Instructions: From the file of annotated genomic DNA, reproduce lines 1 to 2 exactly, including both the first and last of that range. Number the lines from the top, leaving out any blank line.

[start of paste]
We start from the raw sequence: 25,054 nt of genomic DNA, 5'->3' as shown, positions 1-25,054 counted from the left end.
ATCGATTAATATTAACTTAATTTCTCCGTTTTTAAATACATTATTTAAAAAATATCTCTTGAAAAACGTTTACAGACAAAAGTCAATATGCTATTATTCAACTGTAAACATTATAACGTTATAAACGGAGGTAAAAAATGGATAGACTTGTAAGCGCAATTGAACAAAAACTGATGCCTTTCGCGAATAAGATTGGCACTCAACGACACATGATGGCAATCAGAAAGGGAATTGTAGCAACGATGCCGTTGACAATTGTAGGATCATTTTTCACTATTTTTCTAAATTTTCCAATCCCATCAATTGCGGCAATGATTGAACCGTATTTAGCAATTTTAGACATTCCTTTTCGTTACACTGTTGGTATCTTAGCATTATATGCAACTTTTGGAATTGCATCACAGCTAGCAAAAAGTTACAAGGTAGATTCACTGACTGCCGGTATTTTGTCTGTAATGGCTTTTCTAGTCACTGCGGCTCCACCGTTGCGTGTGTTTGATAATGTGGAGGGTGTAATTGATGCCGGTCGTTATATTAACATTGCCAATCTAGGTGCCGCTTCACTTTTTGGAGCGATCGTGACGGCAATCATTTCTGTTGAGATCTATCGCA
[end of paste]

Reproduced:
We start from the raw sequence: 25,054 nt of genomic DNA, 5'->3' as shown, positions 1-25,054 counted from the left end.
ATCGATTAATATTAACTTAATTTCTCCGTTTTTAAATACATTATTTAAAAAATATCTCTTGAAAAACGTTTACAGACAAAAGTCAATATGCTATTATTCAACTGTAAACATTATAACGTTATAAACGGAGGTAAAAAATGGATAGACTTGTAAGCGCAATTGAACAAAAACTGATGCCTTTCGCGAATAAGATTGGCACTCAACGACACATGATGGCAATCAGAAAGGGAATTGTAGCAACGATGCCGTTGACAATTGTAGGATCATTTTTCACTATTTTTCTAAATTTTCCAATCCCATCAATTGCGGCAATGATTGAACCGTATTTAGCAATTTTAGACATTCCTTTTCGTTACACTGTTGGTATCTTAGCATTATATGCAACTTTTGGAATTGCATCACAGCTAGCAAAAAGTTACAAGGTAGATTCACTGACTGCCGGTATTTTGTCTGTAATGGCTTTTCTAGTCACTGCGGCTCCACCGTTGCGTGTGTTTGATAATGTGGAGGGTGTAATTGATGCCGGTCGTTATATTAACATTGCCAATCTAGGTGCCGCTTCACTTTTTGGAGCGATCGTGACGGCAATCATTTCTGTTGAGATCTATCGCA